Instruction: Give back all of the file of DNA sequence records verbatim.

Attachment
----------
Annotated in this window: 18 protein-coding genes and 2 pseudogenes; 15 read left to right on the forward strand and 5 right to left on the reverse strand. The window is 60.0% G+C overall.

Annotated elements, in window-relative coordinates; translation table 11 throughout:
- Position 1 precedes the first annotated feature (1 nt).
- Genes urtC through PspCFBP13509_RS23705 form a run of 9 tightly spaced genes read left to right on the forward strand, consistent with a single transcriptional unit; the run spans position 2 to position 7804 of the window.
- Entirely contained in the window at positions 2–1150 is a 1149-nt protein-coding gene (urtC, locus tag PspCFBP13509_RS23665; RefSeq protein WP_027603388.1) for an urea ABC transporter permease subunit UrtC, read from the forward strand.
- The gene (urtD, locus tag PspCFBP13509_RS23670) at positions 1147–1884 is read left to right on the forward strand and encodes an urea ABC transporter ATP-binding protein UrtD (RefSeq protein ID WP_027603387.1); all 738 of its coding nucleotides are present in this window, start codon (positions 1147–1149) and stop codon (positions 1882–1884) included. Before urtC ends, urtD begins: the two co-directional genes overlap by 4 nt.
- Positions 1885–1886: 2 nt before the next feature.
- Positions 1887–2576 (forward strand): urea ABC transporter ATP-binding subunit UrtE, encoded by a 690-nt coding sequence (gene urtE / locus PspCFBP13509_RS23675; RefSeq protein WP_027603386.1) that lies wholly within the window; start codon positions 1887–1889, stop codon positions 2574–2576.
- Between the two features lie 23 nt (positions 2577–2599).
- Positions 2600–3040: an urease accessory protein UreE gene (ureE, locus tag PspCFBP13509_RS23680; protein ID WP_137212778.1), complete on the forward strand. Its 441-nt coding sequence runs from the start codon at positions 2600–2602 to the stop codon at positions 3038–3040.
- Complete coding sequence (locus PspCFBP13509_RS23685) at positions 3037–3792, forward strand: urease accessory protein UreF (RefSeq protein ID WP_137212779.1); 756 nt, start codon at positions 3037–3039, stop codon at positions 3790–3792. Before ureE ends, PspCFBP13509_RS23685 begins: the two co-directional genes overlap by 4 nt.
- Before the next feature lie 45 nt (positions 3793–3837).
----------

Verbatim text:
Annotated in this window: 18 protein-coding genes and 2 pseudogenes; 15 read left to right on the forward strand and 5 right to left on the reverse strand. The window is 60.0% G+C overall.

Annotated elements, in window-relative coordinates; translation table 11 throughout:
- Position 1 precedes the first annotated feature (1 nt).
- Genes urtC through PspCFBP13509_RS23705 form a run of 9 tightly spaced genes read left to right on the forward strand, consistent with a single transcriptional unit; the run spans position 2 to position 7804 of the window.
- Entirely contained in the window at positions 2–1150 is a 1149-nt protein-coding gene (urtC, locus tag PspCFBP13509_RS23665; RefSeq protein WP_027603388.1) for an urea ABC transporter permease subunit UrtC, read from the forward strand.
- The gene (urtD, locus tag PspCFBP13509_RS23670) at positions 1147–1884 is read left to right on the forward strand and encodes an urea ABC transporter ATP-binding protein UrtD (RefSeq protein ID WP_027603387.1); all 738 of its coding nucleotides are present in this window, start codon (positions 1147–1149) and stop codon (positions 1882–1884) included. Before urtC ends, urtD begins: the two co-directional genes overlap by 4 nt.
- Positions 1885–1886: 2 nt before the next feature.
- Positions 1887–2576 (forward strand): urea ABC transporter ATP-binding subunit UrtE, encoded by a 690-nt coding sequence (gene urtE / locus PspCFBP13509_RS23675; RefSeq protein WP_027603386.1) that lies wholly within the window; start codon positions 1887–1889, stop codon positions 2574–2576.
- Between the two features lie 23 nt (positions 2577–2599).
- Positions 2600–3040: an urease accessory protein UreE gene (ureE, locus tag PspCFBP13509_RS23680; protein ID WP_137212778.1), complete on the forward strand. Its 441-nt coding sequence runs from the start codon at positions 2600–2602 to the stop codon at positions 3038–3040.
- Complete coding sequence (locus PspCFBP13509_RS23685) at positions 3037–3792, forward strand: urease accessory protein UreF (RefSeq protein ID WP_137212779.1); 756 nt, start codon at positions 3037–3039, stop codon at positions 3790–3792. Before ureE ends, PspCFBP13509_RS23685 begins: the two co-directional genes overlap by 4 nt.
- Before the next feature lie 45 nt (positions 3793–3837).